Canto star chases gold | South China Morning Post
  • Sat
  • Jan 31, 2015
  • Updated: 7:24pm

Canto star chases gold

PUBLISHED : Tuesday, 26 August, 2003, 12:00am
UPDATED : Tuesday, 26 August, 2003, 12:00am
 

Multi-talented student Alex Fong Lik-sun finally arrived in Daegu, South Korea on Saturday to compete in swimming events at the 2003 Universiade.


The 100-metre backstroke Hong Kong record holder, also famous as a television and singing personality, has been given special treatment by SAR university sports officials who regard him as one of their best athletes.


Fong, who races in the 50m backstroke heats today, told Young Post his hectic show business schedule meant he was unable to travel with the rest of the squad to Korea last Tuesday.


'I would have liked to be present at the opening ceremony on Thursday night, but I had already committed [myself] to making a television commercial for a restaurant chain in Hong Kong,' said the 23-year-old.


'It took three days to shoot, and on the last day I was on the set for 20 hours. I had to fly out the next day and we didn't finish until 4am!'


The government's favourite icon for its 'keep fit and healthy' television campaign said he will only stay with the squad till Friday as he has to return home to do a photography shoot for his new CD, scheduled for release next month.


On Thursday, Fong will race in the 100m backstroke, and later join teammates Kenneth Doo Kin-lun, Chan Yiu-bun and Szeto Shui-ki in the 4x200m freestyle relay.


The University of Hong Kong business and accounting student said the secret to juggling his many responsibilities was time management.


'You must be prepared to make sacrifices if you want to achieve your goals. For me I have pretty much given up any leisure time. I divide my time between swimming, show business and studying for my bachelor's degree. It's not impossible to do - it just takes some focus,' he said.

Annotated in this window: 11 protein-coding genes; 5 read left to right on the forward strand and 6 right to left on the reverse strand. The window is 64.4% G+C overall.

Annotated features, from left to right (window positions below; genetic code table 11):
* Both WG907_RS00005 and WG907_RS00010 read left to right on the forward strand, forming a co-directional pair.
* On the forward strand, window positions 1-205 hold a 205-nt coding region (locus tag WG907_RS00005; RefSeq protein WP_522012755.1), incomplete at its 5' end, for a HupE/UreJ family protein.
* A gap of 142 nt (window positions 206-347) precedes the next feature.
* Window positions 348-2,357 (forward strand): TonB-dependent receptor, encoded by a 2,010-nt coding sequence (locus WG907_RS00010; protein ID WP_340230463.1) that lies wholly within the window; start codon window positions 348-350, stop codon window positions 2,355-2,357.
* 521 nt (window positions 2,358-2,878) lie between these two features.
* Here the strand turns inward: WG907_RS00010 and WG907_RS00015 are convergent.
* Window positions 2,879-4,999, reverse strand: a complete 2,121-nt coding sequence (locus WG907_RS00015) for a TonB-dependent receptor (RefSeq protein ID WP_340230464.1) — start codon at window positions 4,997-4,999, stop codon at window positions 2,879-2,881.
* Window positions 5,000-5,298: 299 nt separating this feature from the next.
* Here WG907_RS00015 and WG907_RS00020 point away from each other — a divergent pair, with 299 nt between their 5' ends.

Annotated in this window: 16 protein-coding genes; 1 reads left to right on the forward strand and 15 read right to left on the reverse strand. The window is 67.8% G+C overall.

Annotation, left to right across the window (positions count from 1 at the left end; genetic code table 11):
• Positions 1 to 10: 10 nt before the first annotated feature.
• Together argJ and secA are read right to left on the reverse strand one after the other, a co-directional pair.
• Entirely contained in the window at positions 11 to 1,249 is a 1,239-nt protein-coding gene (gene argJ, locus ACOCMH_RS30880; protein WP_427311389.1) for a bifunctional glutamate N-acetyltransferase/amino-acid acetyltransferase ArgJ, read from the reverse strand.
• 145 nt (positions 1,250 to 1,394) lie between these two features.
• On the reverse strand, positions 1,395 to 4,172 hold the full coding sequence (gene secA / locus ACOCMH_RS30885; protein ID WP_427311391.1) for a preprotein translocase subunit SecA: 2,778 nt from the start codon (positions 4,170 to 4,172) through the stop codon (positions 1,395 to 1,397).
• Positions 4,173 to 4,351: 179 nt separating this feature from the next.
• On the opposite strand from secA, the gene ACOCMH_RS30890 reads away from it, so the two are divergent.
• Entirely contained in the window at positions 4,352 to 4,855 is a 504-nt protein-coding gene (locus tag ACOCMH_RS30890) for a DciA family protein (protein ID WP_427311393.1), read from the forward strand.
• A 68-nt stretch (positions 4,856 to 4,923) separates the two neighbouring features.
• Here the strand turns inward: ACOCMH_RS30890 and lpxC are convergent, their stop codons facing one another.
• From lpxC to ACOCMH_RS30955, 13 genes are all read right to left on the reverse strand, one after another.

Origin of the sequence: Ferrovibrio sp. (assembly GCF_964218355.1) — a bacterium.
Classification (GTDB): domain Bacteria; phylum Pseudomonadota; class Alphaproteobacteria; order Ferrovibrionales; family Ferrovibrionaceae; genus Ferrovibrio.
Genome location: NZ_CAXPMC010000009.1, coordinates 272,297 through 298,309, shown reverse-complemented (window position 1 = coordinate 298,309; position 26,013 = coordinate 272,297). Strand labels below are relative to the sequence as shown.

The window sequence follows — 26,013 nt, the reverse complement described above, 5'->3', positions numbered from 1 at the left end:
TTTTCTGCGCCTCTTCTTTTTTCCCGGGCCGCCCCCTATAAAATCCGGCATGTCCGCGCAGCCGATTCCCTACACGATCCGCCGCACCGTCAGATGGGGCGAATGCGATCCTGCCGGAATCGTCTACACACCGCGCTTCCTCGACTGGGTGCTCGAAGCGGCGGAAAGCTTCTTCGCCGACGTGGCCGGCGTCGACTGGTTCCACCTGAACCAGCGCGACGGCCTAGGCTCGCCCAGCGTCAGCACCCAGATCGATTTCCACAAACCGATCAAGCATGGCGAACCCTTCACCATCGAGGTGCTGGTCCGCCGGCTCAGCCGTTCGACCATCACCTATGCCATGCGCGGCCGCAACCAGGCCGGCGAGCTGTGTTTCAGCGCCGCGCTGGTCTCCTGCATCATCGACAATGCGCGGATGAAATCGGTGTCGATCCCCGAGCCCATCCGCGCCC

The Year Three student, who finishes his degree course in January, said the competitive sports training has taught him valuable lessons in how to get ahead in life.


'I've been swimming for 14 years now, and I've been doing showbiz work for three years. I wouldn't say any one person taught me any important lessons, but I know I've learnt a lot from swimming,' Fong said.


'I've become less serious about competing recently because of my showbiz work, and studies. But it's a hard habit to break. I'm still [very fit], but I'm not as mentally focused as I used to be. I enjoy the competitive side of it, and I'm still able to make the qualifying times for these big competitions. Everyone needs to exercise - so it suits me.'


This positive and healthy attitude also suits the Hong Kong government's promotion of 'exercise for all' and cleaner living post-Sars.


'They sent me to Malaysia two weeks ago to do promotional work for the Hong Kong Tourism Board's We Love Hong Kong campaign. I gave some press conferences and gave a few interviews with the local media. I have a few fans there,' Fong said.


Although he doesn't expect to be recognised in South Korea or Japan where Canto-pop is not big, Fong plans to widen his appeal to teenage audiences around Asia next year.


'I'll be a full-time showbiz personality, so the plan is to do some gigs on the mainland, Taiwan, Malaysia and Thailand. My next album will be in Mandarin, and I will spend some time in Beijing to promote it,' he explained.


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